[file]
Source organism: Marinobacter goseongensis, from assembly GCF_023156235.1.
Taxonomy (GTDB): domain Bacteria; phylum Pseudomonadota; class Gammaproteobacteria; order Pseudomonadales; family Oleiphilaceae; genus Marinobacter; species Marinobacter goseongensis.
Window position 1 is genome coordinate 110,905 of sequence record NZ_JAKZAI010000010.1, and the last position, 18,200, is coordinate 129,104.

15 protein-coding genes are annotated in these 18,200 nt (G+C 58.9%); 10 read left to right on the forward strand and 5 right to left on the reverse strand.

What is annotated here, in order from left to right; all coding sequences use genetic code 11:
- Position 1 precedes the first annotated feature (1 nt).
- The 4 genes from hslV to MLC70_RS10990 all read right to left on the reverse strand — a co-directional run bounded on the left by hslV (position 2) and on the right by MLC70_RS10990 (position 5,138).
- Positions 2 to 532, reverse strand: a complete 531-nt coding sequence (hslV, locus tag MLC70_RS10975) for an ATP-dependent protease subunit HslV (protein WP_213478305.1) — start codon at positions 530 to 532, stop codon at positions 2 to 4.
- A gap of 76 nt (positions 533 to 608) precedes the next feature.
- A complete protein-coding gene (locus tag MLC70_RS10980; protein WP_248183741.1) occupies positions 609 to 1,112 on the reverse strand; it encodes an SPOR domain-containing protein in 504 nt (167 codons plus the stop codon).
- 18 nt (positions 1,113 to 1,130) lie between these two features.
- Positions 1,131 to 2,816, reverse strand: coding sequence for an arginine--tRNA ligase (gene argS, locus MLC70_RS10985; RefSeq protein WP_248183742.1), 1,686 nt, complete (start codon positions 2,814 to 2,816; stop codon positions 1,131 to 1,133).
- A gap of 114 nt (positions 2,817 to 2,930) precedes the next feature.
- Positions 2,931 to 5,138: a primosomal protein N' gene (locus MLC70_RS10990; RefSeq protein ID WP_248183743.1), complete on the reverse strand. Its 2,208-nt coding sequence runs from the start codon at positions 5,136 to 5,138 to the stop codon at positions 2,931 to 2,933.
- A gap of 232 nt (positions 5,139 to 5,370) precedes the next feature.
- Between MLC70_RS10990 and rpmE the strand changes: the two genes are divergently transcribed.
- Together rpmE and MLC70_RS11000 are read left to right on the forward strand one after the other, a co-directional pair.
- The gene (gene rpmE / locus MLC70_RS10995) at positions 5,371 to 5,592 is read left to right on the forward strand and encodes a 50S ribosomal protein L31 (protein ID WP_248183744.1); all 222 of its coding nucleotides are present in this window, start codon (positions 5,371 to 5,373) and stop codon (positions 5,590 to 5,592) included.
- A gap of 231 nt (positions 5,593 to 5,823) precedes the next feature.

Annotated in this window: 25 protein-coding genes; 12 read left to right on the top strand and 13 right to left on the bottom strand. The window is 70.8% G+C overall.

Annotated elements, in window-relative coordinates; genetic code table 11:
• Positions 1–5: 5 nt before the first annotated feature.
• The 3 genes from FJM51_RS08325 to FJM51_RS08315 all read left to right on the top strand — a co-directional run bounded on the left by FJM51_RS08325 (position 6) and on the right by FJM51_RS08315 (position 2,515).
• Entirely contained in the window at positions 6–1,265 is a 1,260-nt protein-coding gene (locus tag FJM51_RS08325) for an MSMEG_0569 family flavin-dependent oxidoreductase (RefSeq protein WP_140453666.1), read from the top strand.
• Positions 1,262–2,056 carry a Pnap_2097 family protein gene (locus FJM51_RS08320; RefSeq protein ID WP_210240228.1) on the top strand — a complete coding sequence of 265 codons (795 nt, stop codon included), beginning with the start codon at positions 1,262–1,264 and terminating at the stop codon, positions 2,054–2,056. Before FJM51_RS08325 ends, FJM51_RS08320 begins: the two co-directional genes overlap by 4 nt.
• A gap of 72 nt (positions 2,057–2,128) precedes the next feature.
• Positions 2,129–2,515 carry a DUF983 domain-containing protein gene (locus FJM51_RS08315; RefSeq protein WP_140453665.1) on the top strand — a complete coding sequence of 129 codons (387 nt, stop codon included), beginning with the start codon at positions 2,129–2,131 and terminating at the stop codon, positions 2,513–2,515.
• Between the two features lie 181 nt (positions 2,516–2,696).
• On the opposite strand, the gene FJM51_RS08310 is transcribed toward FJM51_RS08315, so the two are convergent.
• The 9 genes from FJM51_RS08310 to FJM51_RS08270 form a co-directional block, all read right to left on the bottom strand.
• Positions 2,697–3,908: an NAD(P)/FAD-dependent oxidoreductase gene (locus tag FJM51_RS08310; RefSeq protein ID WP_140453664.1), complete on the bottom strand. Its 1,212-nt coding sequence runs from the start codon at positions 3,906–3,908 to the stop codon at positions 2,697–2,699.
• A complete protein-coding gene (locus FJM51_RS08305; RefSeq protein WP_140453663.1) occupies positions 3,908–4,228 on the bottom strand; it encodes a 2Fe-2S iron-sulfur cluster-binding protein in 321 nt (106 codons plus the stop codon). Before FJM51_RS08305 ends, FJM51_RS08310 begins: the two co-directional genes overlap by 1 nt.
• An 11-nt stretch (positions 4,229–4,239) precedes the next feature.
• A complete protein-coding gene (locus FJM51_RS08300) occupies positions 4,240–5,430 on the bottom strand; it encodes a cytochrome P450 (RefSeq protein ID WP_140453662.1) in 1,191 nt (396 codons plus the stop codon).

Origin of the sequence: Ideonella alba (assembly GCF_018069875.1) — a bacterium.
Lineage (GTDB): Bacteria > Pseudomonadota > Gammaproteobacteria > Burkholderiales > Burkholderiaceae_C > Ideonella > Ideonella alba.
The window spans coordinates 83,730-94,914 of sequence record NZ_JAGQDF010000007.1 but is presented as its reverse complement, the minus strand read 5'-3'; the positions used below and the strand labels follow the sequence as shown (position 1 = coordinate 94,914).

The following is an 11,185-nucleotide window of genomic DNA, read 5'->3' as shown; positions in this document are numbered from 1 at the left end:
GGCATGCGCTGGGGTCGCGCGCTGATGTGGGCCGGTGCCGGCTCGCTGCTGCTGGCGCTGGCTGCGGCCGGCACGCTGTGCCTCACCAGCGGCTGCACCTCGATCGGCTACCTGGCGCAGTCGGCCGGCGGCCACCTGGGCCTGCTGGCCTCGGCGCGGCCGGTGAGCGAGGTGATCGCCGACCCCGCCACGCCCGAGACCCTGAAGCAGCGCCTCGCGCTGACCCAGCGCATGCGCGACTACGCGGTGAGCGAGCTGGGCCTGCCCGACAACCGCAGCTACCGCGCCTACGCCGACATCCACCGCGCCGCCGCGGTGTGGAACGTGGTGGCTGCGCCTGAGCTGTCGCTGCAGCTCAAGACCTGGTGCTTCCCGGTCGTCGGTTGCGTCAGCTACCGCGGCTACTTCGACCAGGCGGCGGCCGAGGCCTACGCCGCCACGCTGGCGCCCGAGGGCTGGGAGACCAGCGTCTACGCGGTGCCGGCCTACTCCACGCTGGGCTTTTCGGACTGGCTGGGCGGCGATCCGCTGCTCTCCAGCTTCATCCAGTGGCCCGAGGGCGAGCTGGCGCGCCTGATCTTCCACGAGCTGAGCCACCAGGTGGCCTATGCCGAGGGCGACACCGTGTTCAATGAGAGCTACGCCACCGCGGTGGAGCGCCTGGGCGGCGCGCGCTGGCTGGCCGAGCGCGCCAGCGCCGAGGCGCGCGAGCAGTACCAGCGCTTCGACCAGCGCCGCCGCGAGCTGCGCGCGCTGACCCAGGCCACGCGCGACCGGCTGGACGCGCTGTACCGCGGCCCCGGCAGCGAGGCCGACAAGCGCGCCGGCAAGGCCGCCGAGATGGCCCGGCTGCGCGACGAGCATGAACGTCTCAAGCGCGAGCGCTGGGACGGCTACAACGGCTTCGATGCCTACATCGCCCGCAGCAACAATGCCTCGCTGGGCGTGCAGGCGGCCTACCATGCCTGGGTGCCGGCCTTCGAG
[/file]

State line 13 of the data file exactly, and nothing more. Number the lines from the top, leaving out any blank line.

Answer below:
- A gap of 114 nt (positions 2,817 to 2,930) precedes the next feature.